When Death Helps Life ‘portrays daily racism

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There is a scene of M8 – When Death Helps Life in which Mariana Nunes, the mother, argues with her son. The boy is studying medicine, is being bullied at the university. She respects his silence, but every day he appears with a mark of violence on his body. Mariana puts her hand on her waist and speaks louder – “Pay attention, boy! There’s a black woman talking here! ” Director Jeferson De gets emotional. “I had never mentioned this to Mariana, but when my mother argued with her children, she also put her hand on her waist and let it be seen. It was like traveling back in time looking at Mariana. ”

M8 it premiered at the Rio Festival in 2019. It was expected to open in March, or April, but there was a pandemic and only now, on December 3, did the film hit the screens in Brazil. M8 was born out of an order. Jeferson received a call from Migdal producer Iafa Britz, saying he had a project for him. Interested? It was Salomão Polakiewicz’s book about the black student, a fellow at the Faculty of Medicine, who is obsessed with the corpse of another young man – black like him – who shreds in anatomy classes. “I immediately became interested in the subject, but I introduced some changes that may have gone unnoticed, but were very important to me. Instead of a fellow, Juan Paiva (who plays the role) is a shareholder. For black people it makes a huge difference. In the book, intermediation with the corpse is done by the Catholic religion, and I introduced the Afro rites, candomblé. ”

Jeferson De reflects on the uniqueness of the experience of this film. Maurício / Juan Paiva is the only black man in his class. The colleague, who becomes a boyfriend, asks – “Don’t you think it’s strange that there is only me here in black? I have more to do with the bodies in the anatomy class than with my colleagues. ” And Ailton Graça, the morgue employee – “Don’t get in there, boy. It can become a path of no return ”. Maurício finds mothers on the street protesting against the disappearance of black children. Bury the M8 it becomes a necessity for him. The act itself will transform the anonymous corpse into an emblem of all young blacks who are victims of slaughter – in Rio, Brazil.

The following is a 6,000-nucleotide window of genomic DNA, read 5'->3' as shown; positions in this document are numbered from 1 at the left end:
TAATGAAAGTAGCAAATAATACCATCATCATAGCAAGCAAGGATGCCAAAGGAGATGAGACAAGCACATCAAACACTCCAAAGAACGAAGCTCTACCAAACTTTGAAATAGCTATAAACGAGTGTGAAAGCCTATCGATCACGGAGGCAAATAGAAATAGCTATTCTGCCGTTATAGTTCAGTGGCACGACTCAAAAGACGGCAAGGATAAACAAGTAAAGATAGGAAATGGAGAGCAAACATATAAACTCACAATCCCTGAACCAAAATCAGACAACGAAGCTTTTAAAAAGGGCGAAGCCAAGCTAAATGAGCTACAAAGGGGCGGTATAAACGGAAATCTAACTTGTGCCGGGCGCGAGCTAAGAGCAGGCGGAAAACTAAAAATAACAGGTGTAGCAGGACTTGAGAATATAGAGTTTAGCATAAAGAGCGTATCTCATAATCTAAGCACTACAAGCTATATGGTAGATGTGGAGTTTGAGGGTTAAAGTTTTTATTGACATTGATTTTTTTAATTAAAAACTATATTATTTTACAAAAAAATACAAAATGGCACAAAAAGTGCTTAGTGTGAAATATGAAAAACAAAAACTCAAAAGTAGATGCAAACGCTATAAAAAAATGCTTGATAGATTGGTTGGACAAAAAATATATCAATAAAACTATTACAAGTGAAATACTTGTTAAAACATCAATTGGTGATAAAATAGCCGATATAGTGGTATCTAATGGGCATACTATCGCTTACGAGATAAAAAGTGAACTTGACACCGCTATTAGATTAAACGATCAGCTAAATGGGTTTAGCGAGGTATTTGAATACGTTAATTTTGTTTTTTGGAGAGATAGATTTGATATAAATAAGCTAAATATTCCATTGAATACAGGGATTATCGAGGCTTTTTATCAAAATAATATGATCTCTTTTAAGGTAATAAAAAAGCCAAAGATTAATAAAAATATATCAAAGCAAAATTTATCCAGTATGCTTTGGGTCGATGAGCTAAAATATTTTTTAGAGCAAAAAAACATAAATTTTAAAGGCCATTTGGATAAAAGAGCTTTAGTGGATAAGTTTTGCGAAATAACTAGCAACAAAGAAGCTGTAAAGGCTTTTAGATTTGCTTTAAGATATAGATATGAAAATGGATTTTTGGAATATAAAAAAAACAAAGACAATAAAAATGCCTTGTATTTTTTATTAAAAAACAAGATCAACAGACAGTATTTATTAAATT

A safety net is formed around Mauritius – his girlfriend, his mother, the secretary, the morgue bedel, the policeman himself (Rocco Pitanga). Brutally, he advises – “Don’t give up in this rich neighborhood”. Jeferson shivers. “I filmed the policeman knocking Maurice down and putting his leg around his neck before the image of George Floyd being choked hit the world. The same image of João Alberto Silveira Freitas, beaten to death by security guards at Carrefour, in Rio Grande do Sul. It is sad to see, but the film has gained more relevance than ever. ‘Black lives matter’ is not a simple import of causes or tragedies of others. Only the president and his deputy insist on denialism. Yes, there is racism in Brazil, and it is structural. ”

It has been 17 years since Jeferson De made the short documentary Carolina, with Zezé Motta as the writer Carolina Maria de Jesus, author of the book Dump Room, which became a best seller around 1960. Jeferson launched the Dogma Feijoada movement and started talking about blackness in the country. Black representation. It had its godmothers – Zezé, Léa Garcia, now Mariana Nunes. “She is an extraordinary actress, a power. Where she appears, Mariana is present. ” M8, the corpse of the film, is such a strong character that, even without speaking, Lázaro Ramos made it known that he would like to play the character.

It didn’t work – the question of anonymity was necessary. “Raphael Logam did it and even he is no longer anonymous (laughs). Raphael was twice nominated for an International Emmy for the series Impure. He is an actor who has gained much and deserved evidence. ” In these almost 20 years of career, Jeferson De has made films like Bróder, Or Amulet e Chasing. The Amulet marks his foray into gender cinema, and terror nourishes the phantasmagoria of M8. Chasing circulated through festivals, but did not go to theaters. Jeferson works on transforming the film with Ailton Graça in series. He loves the actor – “Ailton always puts a little humor even in the heaviest drama, and I like that.” And, of course, Juan Paiva. Handsome and talented, the boy has a resume. Made Ailton Graça’s son in the soap opera Totally awesome, co-written by a film director, Rosane Svartman. It can be seen in the Malhação season that is on the air, and in the series As Five. His scenes with Mariana Nunes are worthy of anthology. “Both, mother and son, work in the health area. I created these characters before the covid. Time stressed their importance. I am very happy with my film ”, says Jeferson.


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